`+`

(addition) or `∪`

(union). Because `term`

is a ghilbert keyword, we use the word ''object'' to refer to a term.
kind (object)
var (object x y z x0 x1 y0 y1)
tvar (object s t u s0 s1 t0 t1)
#
# == Quantification ==
# We extend the available formulas with [[w:Universal quantification|universal quantification]]:
term (formula (∀ x φ))
stmt (QuantifiedImplication () () ( → (∀ x (→ φ ψ)) (→ (∀ x φ) (∀ x ψ)) ) )
stmt (QuantifiedNegation () () ( → (¬ (∀ x φ)) (∀ x (¬ (∀ x φ))) ) )
stmt (QuantifierCommutation () () ( → (∀ x (∀ y φ)) (∀ y (∀ x φ)) ) )
#
# [[w:Generalization (logic)|Generalization]]:
stmt (Generalization ((φ x)) () (→ φ (∀ x φ)))
stmt (generalize () (φ) (∀ x φ))
#
# Although a usable theory of predicate logic will generally have at least one more quantifier (∃ for "there exists"), it can be defined in terms of ∀, so we have avoided it in the above axioms and do not need to define it here.
#
# == Equality ==
# In this set of axioms we are concerned with equality between two variables, rather than two terms. [[Interface:Axiom of quantifiability]] takes up equality of terms in one way, and [[Interface:Equality of classes]] has a different approach.[http://us.metamath.org/mpeuni/df-cleq.html df-cleq], metamath's set.mm, accessed April 16, 2012 However, as a matter of syntax we do say that equality is between two terms, so that those interfaces can adopt an axiom concerning equality between terms without having to use two different equality symbols, one for variables and one for terms.
#
term (formula (= s t))
#
# === Building equalities ===
# We need some axioms defining equality. Because it seems like the path of least resistance, we adopt reflexivity, symmetry, and transitivity for terms. Other approaches would just assume these for variables, or a smaller set of axioms which imply these.[http://us.metamath.org/mpeuni/ax-8.html ax-8], metamath's set.mm, accessed April 16, 2012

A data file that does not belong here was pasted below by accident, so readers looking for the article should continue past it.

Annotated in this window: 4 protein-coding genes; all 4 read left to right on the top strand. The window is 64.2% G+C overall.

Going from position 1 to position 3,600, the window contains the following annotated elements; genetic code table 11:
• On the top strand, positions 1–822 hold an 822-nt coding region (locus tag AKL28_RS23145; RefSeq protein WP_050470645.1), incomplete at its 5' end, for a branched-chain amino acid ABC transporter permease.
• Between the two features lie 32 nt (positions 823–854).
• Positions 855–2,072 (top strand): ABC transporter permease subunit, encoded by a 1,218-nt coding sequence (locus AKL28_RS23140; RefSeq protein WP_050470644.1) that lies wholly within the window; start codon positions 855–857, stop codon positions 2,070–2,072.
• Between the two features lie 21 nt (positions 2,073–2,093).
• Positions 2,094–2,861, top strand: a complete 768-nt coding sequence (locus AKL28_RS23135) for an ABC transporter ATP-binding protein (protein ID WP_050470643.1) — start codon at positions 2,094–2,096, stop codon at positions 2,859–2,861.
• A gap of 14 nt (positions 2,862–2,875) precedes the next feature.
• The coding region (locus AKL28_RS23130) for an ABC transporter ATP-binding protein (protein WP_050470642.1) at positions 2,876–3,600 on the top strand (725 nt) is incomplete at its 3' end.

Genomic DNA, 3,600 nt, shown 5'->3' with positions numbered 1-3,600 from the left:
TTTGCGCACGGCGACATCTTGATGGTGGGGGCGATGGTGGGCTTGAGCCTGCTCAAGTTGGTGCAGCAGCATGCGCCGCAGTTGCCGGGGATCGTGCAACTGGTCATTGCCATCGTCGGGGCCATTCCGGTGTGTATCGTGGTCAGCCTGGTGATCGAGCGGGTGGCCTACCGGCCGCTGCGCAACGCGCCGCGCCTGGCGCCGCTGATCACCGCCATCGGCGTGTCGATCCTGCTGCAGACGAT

stmt (EqualityReflexivity () () (= s s))
stmt (EqualitySymmetry () () (↔ (= s t) (= t s)))
stmt (EqualityTransitivity () () (→ (∧ (= s t) (= t u)) (= s u)))
#
# === Axioms combining equality and quantification ===
#
# The `Existence`

axiom asserts that there is at least one object:
stmt (Existence () () (¬ (∀ x (¬ (= x y)))) )
stmt (QuantifierSubstitution () () (→ (∀ x (= x y)) (∀ y (= y x))) )
#
# The `VariableSubstitution`

axiom converts a statement about one variable to a statement about another. In most uses, `φ`

will contain `x`

as a free variable. Then the axiom allows one to deduce `∀ x (x = y → φ)`

, a statement where `x`

is not free, but where `y`

is free. `∀ x (x = y → φ)`

means (in some sense), `φ`

with `y`

substituted for `x`

. Metamath contains several equivalent variations of this axiom;[http://us.metamath.org/mpeuni/ax11v.html ax11v], [http://us.metamath.org/mpeuni/ax-11.html ax-11], and [http://us.metamath.org/mpeuni/ax-11o.html ax-11o] in metamath's set.mm, accessed March 14, 2010 we pick ax11v, which is the most convenient one for us.
stmt (VariableSubstitution () ()
(→ (= x y) (→ φ (∀ x (→ (= x y) φ)))) )
#
# There is also the principle of "equals can be substituted for equals". In our system, there is no way to express this generally, and it must be provided separately for each kind of predicate or operation which exists in the theory (for example, `∈`

(is an element of), for set theory, or `S`

(successor) or `+`

(addition) for Peano arithmetic). Such a statement for equals itself, `(s0 = s1 ∧ t0 = t1) → (s0 = t0 ↔ s1 = t1)`

, can be proved from the above axioms, so an additional axiom is not needed here.
#
# == Axiom of quantifiability ==
# In the axioms as shown above, we do not preclude the possibility of a term which cannot be equal to any variable (this will be true of [[w:proper class|proper classes]] in some formulations of set theory, for example). If this generality is not needed, assuming the [[Interface:Axiom of quantifiability]] may make life easier.
#
# == References ==
#